Aside from that, there are many conspiratorially fashioned arguments explaining the deranged status quo. The easiest one to make would probably be one of financial motives: Of course, pharmaceutical companies have their own interest in mind when telling doctors about the greatness of their new product and give out some free samples. But it doesn’t stop there. As a matter of unsurprising fact, all the monetary incentives are seemingly directed in the way of preserving the status quo:

Anatomy of an Epidemic: Magic Bullets, Psychiatric Drugs, and the Astonishing Rise of Mental Illness in America
Thanks to a 2008 investigation by Iowa senator Charles Grassley, the public got a glimpse of the amount of money that the pharmaceutical companies pay their KOLs [short for key opinion leaders, salesmen for the pharmaceutical enterprise]. The academic psychiatrists regularly receive federal NIH grants, and as such, they are required to inform their institutions how much they receive from pharmaceutical companies, with the medical schools expected to manage the “conflict of interest” whenever this amount exceeds $10,000 annually. Grassley investigated the records of twenty or so academic psychiatrists, and he found that not only were many making much more than $10,000 a year, they were also hiding this fact from their schools.

Supporting this outrageous idea is the language used in the diagnosing criteria: Its unashamed usage of broad-termed descriptions of emotional discontent evokes the feeling of a deliberate effort to cast a wide diagnostic net of the mentally unwell - but not the mentally disordered. Which I can’t help but find appalling:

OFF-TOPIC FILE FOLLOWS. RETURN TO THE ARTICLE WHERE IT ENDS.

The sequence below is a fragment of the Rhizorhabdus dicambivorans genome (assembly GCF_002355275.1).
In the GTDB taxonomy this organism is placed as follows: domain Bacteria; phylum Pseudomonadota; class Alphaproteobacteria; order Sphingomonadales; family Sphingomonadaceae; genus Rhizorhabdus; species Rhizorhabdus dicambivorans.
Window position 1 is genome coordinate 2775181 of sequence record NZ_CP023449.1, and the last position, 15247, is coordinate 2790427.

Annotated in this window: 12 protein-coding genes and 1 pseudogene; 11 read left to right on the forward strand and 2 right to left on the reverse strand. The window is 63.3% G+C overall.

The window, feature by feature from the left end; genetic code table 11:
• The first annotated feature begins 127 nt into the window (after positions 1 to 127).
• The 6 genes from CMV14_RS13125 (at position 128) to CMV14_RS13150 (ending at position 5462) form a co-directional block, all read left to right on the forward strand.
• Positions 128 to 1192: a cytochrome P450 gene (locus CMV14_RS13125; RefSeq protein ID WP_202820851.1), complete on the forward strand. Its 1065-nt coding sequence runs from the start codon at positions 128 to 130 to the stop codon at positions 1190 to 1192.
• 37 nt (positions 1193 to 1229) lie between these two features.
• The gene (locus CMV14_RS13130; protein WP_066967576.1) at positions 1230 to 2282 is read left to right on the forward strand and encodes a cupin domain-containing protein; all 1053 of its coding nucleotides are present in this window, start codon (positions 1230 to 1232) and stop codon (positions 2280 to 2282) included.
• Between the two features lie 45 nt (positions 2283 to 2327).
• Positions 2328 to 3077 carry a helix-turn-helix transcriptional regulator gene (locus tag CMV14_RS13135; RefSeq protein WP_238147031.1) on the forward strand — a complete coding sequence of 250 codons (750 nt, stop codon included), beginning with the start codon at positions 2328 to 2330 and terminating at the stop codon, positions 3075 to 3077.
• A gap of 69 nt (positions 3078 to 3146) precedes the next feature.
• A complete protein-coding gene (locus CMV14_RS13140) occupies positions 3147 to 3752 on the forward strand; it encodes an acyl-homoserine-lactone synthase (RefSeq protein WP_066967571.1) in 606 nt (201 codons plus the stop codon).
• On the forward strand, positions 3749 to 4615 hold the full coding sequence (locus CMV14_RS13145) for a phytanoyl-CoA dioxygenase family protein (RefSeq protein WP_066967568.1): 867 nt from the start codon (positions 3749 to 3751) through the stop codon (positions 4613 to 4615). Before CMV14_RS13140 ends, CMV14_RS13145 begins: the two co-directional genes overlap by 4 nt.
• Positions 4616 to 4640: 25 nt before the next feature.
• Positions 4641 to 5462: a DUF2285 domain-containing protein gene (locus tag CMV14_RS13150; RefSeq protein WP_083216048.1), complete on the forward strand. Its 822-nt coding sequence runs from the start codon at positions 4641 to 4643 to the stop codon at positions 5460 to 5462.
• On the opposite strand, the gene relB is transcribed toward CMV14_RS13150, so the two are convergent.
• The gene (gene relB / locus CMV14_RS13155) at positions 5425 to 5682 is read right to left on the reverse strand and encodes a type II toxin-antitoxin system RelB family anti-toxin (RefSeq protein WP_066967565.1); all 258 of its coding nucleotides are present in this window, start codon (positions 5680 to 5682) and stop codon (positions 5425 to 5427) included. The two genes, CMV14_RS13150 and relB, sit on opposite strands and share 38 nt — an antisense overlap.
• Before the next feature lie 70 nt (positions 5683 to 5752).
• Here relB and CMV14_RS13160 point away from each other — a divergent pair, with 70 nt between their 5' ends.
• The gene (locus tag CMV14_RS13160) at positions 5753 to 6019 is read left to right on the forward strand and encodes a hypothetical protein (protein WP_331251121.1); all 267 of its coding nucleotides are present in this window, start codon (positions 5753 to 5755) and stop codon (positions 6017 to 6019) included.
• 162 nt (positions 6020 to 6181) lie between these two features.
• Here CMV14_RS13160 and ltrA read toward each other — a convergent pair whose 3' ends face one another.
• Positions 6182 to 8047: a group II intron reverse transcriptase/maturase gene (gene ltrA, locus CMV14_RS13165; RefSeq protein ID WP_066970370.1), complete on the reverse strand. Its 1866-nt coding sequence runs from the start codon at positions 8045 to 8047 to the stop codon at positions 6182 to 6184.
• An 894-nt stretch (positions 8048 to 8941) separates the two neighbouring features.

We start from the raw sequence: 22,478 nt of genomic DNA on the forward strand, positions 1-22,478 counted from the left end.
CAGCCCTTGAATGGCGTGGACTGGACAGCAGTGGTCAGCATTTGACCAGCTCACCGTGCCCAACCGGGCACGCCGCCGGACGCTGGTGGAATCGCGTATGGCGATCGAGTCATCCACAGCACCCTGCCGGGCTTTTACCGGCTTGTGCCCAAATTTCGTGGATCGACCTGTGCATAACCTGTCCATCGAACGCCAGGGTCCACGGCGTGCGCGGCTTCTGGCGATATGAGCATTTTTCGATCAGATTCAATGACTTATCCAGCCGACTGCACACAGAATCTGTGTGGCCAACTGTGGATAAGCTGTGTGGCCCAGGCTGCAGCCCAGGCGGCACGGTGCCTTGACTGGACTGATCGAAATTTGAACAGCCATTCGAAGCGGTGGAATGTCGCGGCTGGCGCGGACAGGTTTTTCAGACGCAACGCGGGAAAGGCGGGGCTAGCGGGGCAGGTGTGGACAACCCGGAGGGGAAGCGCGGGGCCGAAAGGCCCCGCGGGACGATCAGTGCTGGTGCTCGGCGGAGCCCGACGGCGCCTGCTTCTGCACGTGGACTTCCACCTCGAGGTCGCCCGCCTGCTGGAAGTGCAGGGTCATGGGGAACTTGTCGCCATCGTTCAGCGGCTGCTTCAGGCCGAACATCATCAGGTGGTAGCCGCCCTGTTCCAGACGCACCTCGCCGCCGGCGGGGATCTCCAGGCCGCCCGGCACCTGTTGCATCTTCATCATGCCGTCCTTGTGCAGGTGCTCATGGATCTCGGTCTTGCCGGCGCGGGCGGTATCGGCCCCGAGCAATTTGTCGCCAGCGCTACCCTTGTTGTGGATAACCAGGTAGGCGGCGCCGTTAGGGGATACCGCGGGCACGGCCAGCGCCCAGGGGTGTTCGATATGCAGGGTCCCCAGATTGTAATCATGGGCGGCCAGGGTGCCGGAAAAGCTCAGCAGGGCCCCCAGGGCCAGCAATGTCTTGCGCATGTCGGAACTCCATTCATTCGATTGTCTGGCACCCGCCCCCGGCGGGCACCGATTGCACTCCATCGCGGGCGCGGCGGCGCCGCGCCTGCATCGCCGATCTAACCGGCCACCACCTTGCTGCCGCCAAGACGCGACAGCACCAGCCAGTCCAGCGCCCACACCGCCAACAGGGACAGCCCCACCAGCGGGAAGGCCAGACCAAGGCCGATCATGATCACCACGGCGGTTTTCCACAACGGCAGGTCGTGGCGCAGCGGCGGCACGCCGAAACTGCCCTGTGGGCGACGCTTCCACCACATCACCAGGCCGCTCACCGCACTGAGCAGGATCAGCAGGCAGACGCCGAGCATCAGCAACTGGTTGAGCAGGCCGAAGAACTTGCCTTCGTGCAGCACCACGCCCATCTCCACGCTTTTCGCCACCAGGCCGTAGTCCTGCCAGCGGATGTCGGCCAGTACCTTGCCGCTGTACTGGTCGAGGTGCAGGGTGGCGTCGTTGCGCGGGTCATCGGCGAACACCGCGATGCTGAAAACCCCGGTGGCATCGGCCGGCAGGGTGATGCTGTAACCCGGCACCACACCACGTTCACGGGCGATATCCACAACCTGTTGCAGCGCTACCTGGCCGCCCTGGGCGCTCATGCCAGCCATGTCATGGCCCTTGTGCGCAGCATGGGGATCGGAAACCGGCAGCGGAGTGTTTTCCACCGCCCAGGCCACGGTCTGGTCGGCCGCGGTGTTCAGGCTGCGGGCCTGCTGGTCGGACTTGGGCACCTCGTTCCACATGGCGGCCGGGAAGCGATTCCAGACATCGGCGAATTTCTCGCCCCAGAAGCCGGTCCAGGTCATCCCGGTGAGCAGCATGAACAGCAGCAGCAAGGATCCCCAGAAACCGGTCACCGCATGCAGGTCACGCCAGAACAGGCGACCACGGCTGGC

If we’re conversing about the human experience, we’re inevitably evoking all the different elements that go into it, as well as their associated emotions. We can’t discriminate between the struggle that goes into striving upwards and the joy of feeling progress, if our objective is to lay out what it’s like to be human. In the academic circles of psychiatry however, subscribing to the concept of sadness, anxiety and frustration as a normal, in fact, non-pathological aspect of life, got out of vogue pretty rapidly.

Radiating outwards is a sense of denial of all those darker emotional fringes; negative emotion ought to be counted as originating from the same category of psychopathology rather than an expression of reactionary behaviors to the tragedies that are inherent to life itself. As if all the worries one could have can be traced back to a single demonic entity, exhibiting any signs of bad emotions must undergo a pharmacological exorcisement with no respect left for the wound-healing abilities of psychological fulfillment, physiological necessities and not to mention, time itself.